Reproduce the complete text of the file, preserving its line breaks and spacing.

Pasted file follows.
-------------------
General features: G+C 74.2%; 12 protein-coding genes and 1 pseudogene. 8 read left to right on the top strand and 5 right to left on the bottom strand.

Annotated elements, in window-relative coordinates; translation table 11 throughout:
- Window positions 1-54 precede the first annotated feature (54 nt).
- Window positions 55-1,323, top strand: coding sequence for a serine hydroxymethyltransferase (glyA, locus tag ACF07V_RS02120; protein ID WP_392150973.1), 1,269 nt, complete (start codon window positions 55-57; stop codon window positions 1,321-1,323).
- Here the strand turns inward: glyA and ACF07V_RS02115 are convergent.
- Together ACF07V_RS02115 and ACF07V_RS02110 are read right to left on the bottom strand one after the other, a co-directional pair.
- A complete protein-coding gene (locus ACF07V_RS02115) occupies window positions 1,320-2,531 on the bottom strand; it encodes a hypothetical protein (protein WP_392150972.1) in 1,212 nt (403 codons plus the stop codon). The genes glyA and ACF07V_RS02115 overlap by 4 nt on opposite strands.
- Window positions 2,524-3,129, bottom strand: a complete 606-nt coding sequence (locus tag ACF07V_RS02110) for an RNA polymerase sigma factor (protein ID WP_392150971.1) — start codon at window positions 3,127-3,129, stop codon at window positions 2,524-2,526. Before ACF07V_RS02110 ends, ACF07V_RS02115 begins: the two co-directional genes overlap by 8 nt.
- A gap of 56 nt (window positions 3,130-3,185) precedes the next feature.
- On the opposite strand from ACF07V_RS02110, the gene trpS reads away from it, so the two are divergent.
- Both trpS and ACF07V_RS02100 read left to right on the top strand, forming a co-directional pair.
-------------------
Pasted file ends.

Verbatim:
General features: G+C 74.2%; 12 protein-coding genes and 1 pseudogene. 8 read left to right on the top strand and 5 right to left on the bottom strand.

Annotated elements, in window-relative coordinates; translation table 11 throughout:
- Window positions 1-54 precede the first annotated feature (54 nt).
- Window positions 55-1,323, top strand: coding sequence for a serine hydroxymethyltransferase (glyA, locus tag ACF07V_RS02120; protein ID WP_392150973.1), 1,269 nt, complete (start codon window positions 55-57; stop codon window positions 1,321-1,323).
- Here the strand turns inward: glyA and ACF07V_RS02115 are convergent.
- Together ACF07V_RS02115 and ACF07V_RS02110 are read right to left on the bottom strand one after the other, a co-directional pair.
- A complete protein-coding gene (locus ACF07V_RS02115) occupies window positions 1,320-2,531 on the bottom strand; it encodes a hypothetical protein (protein WP_392150972.1) in 1,212 nt (403 codons plus the stop codon). The genes glyA and ACF07V_RS02115 overlap by 4 nt on opposite strands.
- Window positions 2,524-3,129, bottom strand: a complete 606-nt coding sequence (locus tag ACF07V_RS02110) for an RNA polymerase sigma factor (protein ID WP_392150971.1) — start codon at window positions 3,127-3,129, stop codon at window positions 2,524-2,526. Before ACF07V_RS02110 ends, ACF07V_RS02115 begins: the two co-directional genes overlap by 8 nt.
- A gap of 56 nt (window positions 3,130-3,185) precedes the next feature.
- On the opposite strand from ACF07V_RS02110, the gene trpS reads away from it, so the two are divergent.
- Both trpS and ACF07V_RS02100 read left to right on the top strand, forming a co-directional pair.